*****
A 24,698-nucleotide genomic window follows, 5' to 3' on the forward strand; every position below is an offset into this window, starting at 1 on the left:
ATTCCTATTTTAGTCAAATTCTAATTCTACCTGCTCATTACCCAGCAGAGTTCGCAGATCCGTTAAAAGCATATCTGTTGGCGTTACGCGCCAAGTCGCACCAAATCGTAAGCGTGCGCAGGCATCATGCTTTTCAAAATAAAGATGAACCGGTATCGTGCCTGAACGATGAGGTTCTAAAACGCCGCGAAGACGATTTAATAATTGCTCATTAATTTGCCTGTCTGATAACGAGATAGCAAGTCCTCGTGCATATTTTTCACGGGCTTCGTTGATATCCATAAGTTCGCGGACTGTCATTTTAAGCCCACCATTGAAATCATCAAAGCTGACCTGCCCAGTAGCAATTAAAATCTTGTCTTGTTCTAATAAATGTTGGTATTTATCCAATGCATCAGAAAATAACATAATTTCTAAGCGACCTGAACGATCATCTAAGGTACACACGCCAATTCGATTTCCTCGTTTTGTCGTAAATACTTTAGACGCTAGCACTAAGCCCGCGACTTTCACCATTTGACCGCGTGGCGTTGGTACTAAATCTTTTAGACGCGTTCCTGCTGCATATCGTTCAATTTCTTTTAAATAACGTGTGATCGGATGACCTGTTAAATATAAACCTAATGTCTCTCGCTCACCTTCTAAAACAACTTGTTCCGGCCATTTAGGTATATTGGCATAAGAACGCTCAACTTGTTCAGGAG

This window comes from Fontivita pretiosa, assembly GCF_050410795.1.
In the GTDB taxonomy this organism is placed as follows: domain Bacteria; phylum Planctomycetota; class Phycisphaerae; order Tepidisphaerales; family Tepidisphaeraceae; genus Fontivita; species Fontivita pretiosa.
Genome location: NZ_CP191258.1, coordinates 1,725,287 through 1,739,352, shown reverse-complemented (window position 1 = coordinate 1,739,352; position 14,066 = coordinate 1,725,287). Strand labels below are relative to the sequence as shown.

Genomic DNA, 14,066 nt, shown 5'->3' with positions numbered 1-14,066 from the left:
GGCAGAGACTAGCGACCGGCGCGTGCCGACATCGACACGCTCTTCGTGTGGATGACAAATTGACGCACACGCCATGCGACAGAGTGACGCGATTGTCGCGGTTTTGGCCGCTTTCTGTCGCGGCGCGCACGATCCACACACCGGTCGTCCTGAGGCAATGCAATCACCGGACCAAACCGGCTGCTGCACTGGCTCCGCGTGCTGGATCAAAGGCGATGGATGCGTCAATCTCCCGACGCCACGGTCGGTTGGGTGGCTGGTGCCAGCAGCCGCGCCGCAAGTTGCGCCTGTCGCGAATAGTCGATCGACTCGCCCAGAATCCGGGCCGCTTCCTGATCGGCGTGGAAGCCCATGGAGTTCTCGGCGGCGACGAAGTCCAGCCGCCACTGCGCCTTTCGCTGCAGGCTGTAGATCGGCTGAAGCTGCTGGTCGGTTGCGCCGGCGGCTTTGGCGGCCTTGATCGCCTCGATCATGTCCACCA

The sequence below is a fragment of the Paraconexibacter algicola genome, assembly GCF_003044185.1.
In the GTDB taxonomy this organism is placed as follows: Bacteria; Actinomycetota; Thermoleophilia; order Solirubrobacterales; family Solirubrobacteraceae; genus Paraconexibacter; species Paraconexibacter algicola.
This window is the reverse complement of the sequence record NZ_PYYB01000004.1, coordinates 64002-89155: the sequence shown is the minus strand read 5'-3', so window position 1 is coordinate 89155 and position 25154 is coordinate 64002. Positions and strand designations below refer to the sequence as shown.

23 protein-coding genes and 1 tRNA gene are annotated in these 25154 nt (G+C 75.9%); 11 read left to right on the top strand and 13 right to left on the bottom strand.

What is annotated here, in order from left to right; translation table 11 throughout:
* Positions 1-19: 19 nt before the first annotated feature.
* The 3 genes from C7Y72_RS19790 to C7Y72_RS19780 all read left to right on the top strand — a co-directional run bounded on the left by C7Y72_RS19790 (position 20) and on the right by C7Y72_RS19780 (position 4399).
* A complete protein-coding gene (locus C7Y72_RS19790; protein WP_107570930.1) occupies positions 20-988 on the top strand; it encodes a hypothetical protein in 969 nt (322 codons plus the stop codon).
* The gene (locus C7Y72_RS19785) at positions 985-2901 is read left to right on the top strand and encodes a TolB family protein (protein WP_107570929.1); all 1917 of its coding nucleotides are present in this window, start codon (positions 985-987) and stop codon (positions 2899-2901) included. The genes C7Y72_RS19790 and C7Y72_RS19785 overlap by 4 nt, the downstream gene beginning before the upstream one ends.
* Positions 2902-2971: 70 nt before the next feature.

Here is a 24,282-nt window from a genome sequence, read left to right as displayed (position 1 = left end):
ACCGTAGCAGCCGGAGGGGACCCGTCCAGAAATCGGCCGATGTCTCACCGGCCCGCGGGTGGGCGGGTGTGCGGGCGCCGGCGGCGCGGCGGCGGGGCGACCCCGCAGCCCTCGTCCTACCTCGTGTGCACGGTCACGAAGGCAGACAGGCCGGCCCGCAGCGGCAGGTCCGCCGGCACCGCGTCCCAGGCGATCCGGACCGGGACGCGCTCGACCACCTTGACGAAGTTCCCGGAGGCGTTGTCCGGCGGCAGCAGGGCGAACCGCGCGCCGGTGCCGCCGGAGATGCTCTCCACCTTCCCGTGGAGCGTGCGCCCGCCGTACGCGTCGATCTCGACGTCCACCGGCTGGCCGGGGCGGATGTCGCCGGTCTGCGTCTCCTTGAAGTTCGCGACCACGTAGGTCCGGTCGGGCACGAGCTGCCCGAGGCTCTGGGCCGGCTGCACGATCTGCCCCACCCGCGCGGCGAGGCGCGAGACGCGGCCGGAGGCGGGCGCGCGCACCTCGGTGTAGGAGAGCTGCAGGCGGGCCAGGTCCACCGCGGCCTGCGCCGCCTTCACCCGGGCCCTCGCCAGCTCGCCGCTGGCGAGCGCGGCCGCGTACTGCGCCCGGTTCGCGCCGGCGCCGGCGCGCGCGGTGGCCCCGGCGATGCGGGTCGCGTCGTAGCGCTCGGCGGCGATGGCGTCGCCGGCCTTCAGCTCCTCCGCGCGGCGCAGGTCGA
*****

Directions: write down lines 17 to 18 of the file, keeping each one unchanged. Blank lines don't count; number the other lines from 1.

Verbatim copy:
* Positions 2902-2971: 70 nt before the next feature.

Here is a 24,282-nt window from a genome sequence, read left to right as displayed (position 1 = left end):